Three months after launching a pilot program for mobile app install ads, Twitter has made the offering available to all advertisers.
The format is a bid to capture surging app promotion budgets that have been a boon to Facebook, Pandora and dozens of mobile-specific ad networks and demand-side platforms (DSPs) over the past two years.
Ride-sharing service Lyft, EA and game maker Dots were among the app program's beta advertisers. Dots used it to drive downloads of its TwoDots spinoff game, calling Twitter "an essential user acquisition channel." Twitter has declined to say how many install campaigns have been trafficked using its platform.
App install and app re-engagement products can be targeted using many of the same capabilities available through Twitter's other ad formats, including tailored audiences (website and CRM retargeting), interest-based targeting, keyword-based targeting and TV targeting. Twitter can also serve ads to users deemed more likely to respond to install ads.
App marketers can customize the creative aspects of their ads using Twitter's Promoted Tweets and app cards formats. Those formats support either a custom image and app description or an app’s default icon and description. And landing pages for app re-engagement ads can be a deep-linked page that can be opened directly from Twitter.
Facebook's program is the gold standard in the install ads category, and Twitter's new formats take a few pages from its rival's playbook.
Just as Facebook did, the company has set up partnerships with a bunch of app analytics firms to track the effectiveness of its Twitter campaigns. Kochava, Fiksu, HasOffers, Grab, AppsFlyer, Adjust and Criteo's AD-X Tracking subsidiary are all empowered to track installs and post-install actions that are derived from the Twitter platform.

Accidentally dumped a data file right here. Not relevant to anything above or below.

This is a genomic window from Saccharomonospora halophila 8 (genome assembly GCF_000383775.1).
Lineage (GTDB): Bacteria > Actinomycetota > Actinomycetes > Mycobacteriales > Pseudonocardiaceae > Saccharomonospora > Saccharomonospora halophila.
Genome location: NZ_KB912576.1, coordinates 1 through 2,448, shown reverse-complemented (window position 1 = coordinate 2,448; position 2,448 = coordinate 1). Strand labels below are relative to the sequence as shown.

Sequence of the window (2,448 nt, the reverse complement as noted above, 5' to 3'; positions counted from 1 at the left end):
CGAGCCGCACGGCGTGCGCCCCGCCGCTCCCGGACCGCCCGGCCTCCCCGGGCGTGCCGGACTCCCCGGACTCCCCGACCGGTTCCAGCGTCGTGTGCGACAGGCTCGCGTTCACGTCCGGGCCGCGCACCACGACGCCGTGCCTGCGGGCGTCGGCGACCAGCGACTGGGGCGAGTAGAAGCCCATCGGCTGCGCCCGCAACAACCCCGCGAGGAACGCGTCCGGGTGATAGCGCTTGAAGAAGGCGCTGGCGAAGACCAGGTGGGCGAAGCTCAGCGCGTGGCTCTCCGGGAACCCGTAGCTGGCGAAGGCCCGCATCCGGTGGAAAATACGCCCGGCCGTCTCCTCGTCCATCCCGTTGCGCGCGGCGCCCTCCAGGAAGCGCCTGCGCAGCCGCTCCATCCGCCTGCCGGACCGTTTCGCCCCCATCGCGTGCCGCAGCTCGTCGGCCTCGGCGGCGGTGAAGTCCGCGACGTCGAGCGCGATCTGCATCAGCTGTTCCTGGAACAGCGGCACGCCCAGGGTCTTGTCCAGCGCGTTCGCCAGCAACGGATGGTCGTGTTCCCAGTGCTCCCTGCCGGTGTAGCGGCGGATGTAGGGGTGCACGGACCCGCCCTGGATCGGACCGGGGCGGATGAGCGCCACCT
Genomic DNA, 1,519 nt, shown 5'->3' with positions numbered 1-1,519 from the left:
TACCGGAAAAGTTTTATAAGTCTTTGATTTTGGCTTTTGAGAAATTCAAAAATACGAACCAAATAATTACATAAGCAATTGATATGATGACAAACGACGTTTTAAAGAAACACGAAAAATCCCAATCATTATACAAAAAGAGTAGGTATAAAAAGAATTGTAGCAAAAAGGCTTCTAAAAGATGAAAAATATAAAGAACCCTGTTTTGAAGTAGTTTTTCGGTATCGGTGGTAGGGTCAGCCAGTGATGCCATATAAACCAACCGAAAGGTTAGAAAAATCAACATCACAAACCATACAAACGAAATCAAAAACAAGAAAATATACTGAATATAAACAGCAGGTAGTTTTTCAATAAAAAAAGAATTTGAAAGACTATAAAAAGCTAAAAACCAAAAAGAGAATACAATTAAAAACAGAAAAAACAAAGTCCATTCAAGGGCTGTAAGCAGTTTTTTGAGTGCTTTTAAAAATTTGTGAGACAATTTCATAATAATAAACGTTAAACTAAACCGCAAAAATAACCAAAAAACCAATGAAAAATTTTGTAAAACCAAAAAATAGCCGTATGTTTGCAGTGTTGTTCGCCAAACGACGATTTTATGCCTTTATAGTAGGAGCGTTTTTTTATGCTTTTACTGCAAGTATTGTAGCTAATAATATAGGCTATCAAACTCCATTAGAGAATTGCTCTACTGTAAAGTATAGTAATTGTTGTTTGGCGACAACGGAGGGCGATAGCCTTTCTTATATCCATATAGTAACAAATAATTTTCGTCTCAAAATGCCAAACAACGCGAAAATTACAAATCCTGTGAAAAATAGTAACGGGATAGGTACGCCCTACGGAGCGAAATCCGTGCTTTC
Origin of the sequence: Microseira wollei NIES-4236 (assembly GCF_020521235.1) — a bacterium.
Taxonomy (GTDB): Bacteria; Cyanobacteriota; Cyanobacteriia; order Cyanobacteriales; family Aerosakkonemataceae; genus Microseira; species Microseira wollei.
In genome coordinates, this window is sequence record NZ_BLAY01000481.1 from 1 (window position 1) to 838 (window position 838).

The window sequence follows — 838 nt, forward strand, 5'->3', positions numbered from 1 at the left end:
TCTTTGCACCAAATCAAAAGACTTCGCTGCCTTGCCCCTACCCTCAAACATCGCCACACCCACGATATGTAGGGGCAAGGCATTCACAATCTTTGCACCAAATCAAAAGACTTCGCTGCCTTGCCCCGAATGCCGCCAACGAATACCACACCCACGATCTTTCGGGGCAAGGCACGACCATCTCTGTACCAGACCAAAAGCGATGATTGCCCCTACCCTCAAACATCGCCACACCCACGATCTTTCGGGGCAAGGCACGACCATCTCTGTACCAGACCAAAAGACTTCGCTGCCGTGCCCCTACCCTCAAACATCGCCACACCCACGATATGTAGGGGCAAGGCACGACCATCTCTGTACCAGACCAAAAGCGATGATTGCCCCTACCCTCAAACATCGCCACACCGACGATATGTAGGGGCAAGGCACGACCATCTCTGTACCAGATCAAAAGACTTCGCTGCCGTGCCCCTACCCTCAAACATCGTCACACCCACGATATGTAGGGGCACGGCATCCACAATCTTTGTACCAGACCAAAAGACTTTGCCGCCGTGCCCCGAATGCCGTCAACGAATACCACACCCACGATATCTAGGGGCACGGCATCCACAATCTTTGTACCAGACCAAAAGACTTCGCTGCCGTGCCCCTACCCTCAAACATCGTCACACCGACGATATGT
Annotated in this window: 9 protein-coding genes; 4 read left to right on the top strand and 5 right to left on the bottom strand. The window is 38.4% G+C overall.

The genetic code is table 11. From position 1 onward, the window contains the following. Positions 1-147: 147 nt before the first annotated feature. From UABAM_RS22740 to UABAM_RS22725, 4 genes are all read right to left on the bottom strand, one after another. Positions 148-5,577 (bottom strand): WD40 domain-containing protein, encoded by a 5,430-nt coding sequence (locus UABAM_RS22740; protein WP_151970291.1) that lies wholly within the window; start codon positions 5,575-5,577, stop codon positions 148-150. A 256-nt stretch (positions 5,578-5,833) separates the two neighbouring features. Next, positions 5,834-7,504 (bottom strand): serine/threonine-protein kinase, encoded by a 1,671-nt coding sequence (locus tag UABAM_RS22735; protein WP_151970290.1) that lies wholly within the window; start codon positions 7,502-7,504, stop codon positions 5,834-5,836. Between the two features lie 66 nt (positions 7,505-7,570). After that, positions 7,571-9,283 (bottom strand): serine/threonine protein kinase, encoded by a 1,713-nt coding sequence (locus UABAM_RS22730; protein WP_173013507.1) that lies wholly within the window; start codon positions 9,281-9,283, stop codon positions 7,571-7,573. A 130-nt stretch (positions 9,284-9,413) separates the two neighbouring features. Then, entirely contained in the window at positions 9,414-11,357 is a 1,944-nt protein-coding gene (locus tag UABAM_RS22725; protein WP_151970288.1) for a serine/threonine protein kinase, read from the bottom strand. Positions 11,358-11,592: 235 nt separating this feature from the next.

To further support tracking needs of app install advertisers, Twitter has introduced a new pricing model, called cost-per-app-click, that only charges for clicks that lead a user to an app store, or open an app if a user already has the app installed.
"Traditionally Twitter has used a cost-per-engagement model that charges advertisers and campaigns that use any kind of engagement. But mobile app marketers are … only interested in paying for specific actions," said Kelton Lynn, a Twitter product manager who guides the company's efforts around mobile app promotion.
June 30 happens to be the end of Twitter's second quarter, following a couple of earnings calls that have not gone especially well for the company. While the install program won't generate material revenue for Twitter this quarter, it may help management make a plausible case for revenue acceleration in 2014 when they present second-quarter milestones later this summer.
There's no question the app opportunity is large. King.com, publisher of Candy Crush Saga, spent $377 million in 2013 to promote its apps, and dozens of app marketers are believed to invest in excess of $10 million monthly each in app promotion. While much of this investment goes to game promotion, a growing fraction is used to support adoption of branded apps as well, from banking utility apps to music streaming apps.
Twitter aims to roll out a self-serve interface for the ads, but for now advertisers will need to work with a Twitter rep to get their app marketing campaigns live.
Email This Post